There are several check-in systems available to churches today. Here are descriptions of the most accepted, including their advantages and disadvantages. The system or systems you choose will depend on your specific needs and budget.
Sign-in or Attendance Sheets
This is the simplest and least expensive method. It’s also the most risky. With just a signature or name to go by, identifying the correct parent or other authorized guardian is sometimes difficult, especially in larger churches with hundreds and even thousands of members in attendance. All it takes is one new volunteer or harried staff member not paying attention, and an unauthorized person could leave with a child.
Stickers and Name Tags
With this method, a numbered sticker or nametag is printed and attached to a child’s shirt. A matching sticker is given to the parent. This method is also simple, but it is just as risky. The sticker could be easily lost by the parent or removed by the child. It’s also possible for stickers or nametags to be duplicated by an estranged parent with a computer and printer.
A few churches are using detailed computer programs and even electronic security cards. A parent will enter the child’s name into a computer or swipe the card when they drop off their child. The biggest drawback is the cost. Most churches don’t have the budget to utilize a system such as this. Also, with all the cards parents have to keep track of these days (credit, movie rental, gift, etc.), the security card could easily get lost in the shuffle. A power outage would also render this system ineffective.
On-site nursery pagers entered the scene a few years ago and are becoming more and more popular because of their affordable cost, ease-of-use and convenience. When a parent drops off their child, they are given a numbered pager. After the service or other church event, children are only released to parents carrying the correct numbered pager.
Besides added security, pagers also offer something the other systems do not: a way for staff members to contact parents without leaving the nursery or classroom. When a baby or toddler is crying, feeling ill or simply getting out of hand, the nursery caretakers can instantly page their parent, letting them know they are needed. With the other check-in methods above, the nursery staff must go search for parents or ask an usher to do it. This results in three problems. First, it leaves the nursery short staffed. Second, the staff member has to locate the parent, which, in a larger church, might take some time. Finally, once they locate the parent, they have get their attention, which may disrupt the service. Since pagers vibrate silently, they do not disturb the rest of the congregation. This also maintains a sense of privacy for the parent.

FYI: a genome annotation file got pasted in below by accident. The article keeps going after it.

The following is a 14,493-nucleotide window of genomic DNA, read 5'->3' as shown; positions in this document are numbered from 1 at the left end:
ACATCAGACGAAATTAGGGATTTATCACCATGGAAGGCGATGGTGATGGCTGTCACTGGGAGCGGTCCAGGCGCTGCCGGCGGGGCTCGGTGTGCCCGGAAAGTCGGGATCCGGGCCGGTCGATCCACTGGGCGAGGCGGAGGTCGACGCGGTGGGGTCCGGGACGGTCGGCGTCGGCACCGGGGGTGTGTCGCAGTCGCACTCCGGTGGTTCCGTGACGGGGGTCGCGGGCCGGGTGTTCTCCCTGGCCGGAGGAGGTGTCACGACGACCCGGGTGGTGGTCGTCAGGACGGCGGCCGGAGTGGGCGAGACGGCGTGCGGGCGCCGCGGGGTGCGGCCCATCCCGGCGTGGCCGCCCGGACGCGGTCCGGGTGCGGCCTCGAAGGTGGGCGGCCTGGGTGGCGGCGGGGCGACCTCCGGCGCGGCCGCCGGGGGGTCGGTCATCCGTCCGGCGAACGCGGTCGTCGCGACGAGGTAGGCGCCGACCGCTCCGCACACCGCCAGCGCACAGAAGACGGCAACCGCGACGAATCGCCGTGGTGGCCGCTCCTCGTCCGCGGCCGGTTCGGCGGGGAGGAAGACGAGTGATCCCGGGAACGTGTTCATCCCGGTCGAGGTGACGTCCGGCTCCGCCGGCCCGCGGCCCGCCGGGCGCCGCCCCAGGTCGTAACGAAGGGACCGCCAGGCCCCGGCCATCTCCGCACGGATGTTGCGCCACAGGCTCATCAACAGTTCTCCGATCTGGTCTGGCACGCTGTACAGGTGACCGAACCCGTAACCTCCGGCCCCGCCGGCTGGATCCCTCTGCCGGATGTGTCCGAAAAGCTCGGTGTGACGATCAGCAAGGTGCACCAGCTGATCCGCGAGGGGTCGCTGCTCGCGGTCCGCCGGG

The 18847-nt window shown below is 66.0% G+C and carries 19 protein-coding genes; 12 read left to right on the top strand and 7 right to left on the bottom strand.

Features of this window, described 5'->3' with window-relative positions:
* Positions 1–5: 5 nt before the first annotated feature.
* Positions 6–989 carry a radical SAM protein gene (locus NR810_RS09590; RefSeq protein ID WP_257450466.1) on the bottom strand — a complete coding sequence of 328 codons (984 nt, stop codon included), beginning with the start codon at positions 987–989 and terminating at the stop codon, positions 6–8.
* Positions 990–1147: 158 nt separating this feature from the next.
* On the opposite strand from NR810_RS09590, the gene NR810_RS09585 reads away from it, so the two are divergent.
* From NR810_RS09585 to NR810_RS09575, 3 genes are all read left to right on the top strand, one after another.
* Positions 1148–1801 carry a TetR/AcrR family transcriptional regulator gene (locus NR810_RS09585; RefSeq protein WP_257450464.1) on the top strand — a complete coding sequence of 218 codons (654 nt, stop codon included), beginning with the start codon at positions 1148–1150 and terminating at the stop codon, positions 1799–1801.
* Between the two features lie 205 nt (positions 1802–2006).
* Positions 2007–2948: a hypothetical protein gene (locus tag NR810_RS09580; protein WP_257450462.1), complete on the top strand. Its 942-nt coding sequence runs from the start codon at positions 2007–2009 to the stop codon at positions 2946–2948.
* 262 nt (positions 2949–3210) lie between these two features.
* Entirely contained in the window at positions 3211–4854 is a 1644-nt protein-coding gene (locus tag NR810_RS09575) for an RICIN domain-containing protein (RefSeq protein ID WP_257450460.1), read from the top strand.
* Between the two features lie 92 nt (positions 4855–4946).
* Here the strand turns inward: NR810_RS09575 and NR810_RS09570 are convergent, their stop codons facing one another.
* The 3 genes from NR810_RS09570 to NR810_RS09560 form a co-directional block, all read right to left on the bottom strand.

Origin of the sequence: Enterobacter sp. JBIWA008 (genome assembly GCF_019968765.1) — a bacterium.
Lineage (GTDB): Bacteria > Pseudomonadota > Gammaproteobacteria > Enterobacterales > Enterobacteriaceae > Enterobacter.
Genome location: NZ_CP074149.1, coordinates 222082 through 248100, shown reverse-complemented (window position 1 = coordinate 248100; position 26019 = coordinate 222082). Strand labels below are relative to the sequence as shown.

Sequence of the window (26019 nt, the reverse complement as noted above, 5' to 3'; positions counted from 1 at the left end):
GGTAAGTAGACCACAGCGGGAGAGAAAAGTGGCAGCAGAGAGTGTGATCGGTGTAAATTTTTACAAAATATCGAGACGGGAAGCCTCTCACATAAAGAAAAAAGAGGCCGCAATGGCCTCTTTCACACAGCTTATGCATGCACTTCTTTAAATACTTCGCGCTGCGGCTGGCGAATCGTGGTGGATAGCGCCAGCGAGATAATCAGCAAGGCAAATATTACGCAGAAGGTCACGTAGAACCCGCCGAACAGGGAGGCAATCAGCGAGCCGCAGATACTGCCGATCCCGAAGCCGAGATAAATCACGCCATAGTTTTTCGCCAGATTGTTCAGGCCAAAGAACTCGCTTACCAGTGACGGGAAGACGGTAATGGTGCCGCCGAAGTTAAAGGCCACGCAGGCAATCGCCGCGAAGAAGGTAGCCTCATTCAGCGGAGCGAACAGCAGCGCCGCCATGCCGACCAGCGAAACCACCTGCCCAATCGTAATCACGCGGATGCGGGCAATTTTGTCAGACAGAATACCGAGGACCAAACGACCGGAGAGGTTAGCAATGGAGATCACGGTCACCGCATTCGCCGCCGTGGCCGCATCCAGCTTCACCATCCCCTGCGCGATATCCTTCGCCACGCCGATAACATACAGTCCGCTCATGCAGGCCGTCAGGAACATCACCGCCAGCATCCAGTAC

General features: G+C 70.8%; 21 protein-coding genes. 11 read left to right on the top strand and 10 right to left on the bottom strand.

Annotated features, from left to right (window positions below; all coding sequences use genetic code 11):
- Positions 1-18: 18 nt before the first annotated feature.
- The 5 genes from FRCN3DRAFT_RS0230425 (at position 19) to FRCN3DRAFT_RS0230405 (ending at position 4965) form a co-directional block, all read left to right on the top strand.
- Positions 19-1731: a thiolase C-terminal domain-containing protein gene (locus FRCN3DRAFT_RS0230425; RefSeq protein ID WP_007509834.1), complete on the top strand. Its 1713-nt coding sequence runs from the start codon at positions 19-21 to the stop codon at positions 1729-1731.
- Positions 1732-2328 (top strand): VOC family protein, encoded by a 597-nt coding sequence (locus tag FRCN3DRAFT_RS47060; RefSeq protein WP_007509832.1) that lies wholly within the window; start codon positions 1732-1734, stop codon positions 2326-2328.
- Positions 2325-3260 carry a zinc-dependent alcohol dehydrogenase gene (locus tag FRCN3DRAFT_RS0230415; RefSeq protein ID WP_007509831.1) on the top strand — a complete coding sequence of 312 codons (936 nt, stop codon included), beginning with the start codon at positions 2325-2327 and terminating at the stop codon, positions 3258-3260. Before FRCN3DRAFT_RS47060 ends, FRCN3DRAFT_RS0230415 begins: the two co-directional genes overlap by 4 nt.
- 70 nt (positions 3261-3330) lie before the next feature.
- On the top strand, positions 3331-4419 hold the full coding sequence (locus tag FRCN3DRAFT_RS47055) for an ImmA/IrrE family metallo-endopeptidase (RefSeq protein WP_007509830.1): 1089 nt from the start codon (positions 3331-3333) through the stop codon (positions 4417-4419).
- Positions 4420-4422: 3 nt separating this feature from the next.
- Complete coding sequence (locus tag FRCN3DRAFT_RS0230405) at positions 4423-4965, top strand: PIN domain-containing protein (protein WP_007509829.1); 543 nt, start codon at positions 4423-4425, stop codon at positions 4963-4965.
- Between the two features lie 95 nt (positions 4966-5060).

Because of this ability to contact parents, some churches are even combining pagers with one of the other systems available.
Like the other systems, there are a few drawbacks to pagers. They can be misplaced, but the paging transmitter has an auto-locate feature that can quickly help locate pagers within the building. The paging transmitter won’t work during a power outage, but all that does is prevent the nursery from sending a page. Parents can still use the numbered pager to pick up their child.
No matter which system or system you choose, make sure all staff members and volunteers are thoroughly trained to use them; it is imperative for the well being of the children and the peace of mind of their parents.
Unfortunately, even though security systems are set up to help them, some parents may see it as an inconvenience, especially in larger churches. Right after services, when the hallway outside nurseries and classrooms is packed with impatient parents, some may want to bypass the security procedures and just take their child. It is up to your staff members to enforce these steps, even if it causes tension between them and the parents.
Look at airport security these days. It takes longer to board a plane due to heightened security caused by the threat of terrorism, but most people agree that it is a necessary step to protect the safety of the travelers. It’s the same with church nurseries. Parents need to be patient and understand that a few moments of inconvenience is nothing compared to the safety of their children. It benefits them — and your church — when you know who is picking up your children.